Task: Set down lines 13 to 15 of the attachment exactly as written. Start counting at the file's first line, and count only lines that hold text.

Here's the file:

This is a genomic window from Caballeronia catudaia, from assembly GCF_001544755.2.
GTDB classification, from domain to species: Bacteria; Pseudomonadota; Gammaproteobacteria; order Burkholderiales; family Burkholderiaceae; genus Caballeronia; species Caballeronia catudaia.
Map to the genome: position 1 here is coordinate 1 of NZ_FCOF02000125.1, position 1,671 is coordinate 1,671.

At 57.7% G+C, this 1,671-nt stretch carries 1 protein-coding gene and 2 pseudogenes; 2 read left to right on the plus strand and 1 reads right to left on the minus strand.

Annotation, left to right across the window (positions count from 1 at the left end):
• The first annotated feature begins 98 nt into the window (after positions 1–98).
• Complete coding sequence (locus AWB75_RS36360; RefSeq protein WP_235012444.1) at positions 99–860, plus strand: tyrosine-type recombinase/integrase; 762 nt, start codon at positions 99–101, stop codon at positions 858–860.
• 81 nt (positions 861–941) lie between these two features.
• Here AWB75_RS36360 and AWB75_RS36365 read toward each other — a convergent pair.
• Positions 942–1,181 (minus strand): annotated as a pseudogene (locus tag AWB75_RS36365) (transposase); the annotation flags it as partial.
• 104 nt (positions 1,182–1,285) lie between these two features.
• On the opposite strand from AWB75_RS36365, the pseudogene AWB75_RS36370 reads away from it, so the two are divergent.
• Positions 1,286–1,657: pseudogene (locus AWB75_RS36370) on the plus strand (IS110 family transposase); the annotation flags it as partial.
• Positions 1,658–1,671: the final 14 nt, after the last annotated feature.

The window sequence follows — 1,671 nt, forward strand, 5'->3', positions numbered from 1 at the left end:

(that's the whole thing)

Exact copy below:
• Positions 1,286–1,657: pseudogene (locus AWB75_RS36370) on the plus strand (IS110 family transposase); the annotation flags it as partial.
• Positions 1,658–1,671: the final 14 nt, after the last annotated feature.

The window sequence follows — 1,671 nt, forward strand, 5'->3', positions numbered from 1 at the left end: